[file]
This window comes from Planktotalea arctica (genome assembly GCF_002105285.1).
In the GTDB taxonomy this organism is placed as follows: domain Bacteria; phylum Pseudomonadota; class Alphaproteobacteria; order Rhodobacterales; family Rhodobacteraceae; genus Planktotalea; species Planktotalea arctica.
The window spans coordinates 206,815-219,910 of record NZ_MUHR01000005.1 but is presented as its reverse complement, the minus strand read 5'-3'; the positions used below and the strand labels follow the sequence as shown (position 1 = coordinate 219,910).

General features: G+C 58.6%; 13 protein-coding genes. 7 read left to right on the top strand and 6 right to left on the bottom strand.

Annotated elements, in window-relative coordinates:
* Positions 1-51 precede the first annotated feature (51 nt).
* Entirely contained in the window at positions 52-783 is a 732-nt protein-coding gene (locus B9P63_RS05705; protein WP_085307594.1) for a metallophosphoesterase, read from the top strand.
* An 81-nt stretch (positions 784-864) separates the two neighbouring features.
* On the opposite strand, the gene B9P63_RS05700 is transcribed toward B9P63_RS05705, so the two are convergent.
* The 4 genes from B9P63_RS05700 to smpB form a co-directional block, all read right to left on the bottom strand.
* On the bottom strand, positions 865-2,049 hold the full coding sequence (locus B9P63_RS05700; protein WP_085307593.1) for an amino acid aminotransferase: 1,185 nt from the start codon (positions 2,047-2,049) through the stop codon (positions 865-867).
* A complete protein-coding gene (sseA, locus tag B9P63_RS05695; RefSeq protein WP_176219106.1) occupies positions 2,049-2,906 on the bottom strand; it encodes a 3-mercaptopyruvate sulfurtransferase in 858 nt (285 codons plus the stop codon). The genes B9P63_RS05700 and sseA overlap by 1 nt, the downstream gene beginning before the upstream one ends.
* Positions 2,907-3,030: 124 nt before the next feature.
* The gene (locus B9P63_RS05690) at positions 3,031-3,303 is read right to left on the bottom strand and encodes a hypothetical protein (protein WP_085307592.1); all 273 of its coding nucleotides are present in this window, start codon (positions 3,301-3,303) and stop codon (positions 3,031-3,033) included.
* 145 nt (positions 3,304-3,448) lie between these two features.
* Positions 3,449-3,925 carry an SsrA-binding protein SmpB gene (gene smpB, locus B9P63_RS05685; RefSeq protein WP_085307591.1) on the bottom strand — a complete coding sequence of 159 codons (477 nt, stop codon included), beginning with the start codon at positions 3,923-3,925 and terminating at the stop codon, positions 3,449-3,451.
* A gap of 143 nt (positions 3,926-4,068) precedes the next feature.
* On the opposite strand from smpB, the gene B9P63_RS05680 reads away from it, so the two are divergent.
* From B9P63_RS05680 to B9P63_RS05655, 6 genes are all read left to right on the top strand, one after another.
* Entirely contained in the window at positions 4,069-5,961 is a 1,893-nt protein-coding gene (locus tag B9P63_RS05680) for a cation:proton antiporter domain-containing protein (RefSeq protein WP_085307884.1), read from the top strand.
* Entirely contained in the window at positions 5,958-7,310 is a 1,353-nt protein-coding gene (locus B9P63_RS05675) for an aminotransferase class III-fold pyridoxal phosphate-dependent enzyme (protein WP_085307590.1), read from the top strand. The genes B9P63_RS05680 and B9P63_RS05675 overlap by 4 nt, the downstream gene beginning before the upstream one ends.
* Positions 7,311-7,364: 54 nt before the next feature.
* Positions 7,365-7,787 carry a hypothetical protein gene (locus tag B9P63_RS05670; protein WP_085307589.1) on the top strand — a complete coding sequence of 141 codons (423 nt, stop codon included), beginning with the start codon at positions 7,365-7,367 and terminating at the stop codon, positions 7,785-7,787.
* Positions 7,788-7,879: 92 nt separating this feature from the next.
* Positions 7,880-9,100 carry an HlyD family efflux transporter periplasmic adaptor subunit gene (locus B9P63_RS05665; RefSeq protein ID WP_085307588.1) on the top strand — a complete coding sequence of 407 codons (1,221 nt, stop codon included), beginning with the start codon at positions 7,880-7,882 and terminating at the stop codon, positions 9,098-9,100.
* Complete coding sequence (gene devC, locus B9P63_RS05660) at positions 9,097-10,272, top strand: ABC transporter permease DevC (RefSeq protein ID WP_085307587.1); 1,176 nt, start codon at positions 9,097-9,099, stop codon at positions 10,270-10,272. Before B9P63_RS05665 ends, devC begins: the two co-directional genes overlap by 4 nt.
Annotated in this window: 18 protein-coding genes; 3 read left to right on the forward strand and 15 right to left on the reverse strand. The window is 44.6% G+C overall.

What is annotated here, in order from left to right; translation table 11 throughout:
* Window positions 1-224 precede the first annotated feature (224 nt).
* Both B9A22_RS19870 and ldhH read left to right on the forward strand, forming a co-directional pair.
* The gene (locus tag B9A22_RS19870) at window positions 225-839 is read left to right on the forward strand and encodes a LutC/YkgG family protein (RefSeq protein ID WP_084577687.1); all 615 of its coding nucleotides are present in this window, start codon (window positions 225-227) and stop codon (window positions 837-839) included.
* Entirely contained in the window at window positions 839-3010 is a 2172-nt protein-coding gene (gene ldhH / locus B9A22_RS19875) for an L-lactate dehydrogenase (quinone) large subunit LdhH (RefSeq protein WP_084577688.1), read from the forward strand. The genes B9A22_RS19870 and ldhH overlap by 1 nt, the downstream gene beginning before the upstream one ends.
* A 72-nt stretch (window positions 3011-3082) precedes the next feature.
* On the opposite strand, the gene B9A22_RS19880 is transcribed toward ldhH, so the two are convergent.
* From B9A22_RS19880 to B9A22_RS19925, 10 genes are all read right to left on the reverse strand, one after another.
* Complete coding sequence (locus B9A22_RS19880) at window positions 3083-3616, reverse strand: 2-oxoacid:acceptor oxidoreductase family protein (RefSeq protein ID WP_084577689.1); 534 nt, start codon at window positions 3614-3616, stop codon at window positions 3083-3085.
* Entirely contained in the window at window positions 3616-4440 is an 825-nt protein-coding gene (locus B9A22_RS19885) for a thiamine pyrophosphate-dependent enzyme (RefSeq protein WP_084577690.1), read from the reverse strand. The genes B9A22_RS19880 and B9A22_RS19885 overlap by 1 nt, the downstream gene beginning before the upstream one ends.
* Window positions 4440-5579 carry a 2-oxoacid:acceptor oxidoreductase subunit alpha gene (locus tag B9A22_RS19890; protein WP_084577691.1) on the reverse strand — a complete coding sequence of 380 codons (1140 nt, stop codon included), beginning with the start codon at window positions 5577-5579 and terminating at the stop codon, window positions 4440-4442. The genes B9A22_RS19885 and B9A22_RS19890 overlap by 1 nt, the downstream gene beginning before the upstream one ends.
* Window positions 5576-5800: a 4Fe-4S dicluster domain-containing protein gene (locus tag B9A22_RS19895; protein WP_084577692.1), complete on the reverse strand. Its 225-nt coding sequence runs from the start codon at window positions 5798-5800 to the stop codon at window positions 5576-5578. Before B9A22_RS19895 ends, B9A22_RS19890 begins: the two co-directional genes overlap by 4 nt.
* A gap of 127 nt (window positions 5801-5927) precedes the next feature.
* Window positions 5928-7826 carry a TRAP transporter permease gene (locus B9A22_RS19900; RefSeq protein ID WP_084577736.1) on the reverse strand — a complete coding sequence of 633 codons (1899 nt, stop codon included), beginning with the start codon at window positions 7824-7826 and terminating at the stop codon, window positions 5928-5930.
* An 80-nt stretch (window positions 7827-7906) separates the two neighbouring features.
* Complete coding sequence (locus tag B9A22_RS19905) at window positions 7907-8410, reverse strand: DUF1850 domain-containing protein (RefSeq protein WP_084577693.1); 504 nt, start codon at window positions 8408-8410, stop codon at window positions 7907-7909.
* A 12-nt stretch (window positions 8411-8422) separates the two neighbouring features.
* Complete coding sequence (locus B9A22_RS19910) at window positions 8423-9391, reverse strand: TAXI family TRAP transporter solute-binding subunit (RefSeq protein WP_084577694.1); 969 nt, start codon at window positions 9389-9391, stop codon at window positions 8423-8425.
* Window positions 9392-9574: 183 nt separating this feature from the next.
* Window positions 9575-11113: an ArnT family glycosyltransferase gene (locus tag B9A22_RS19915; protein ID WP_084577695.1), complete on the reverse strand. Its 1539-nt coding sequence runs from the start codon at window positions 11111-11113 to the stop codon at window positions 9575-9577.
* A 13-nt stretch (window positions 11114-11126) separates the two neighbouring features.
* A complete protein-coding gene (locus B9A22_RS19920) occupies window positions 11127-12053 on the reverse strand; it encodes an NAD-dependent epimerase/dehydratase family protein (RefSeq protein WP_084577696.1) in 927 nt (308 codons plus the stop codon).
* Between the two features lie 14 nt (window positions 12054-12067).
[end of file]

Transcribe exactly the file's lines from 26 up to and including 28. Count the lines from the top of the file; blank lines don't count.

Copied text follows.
* Complete coding sequence (gene devC, locus B9P63_RS05660) at positions 9,097-10,272, top strand: ABC transporter permease DevC (RefSeq protein ID WP_085307587.1); 1,176 nt, start codon at positions 9,097-9,099, stop codon at positions 10,270-10,272. Before B9P63_RS05665 ends, devC begins: the two co-directional genes overlap by 4 nt.
Annotated in this window: 18 protein-coding genes; 3 read left to right on the forward strand and 15 right to left on the reverse strand. The window is 44.6% G+C overall.

What is annotated here, in order from left to right; translation table 11 throughout: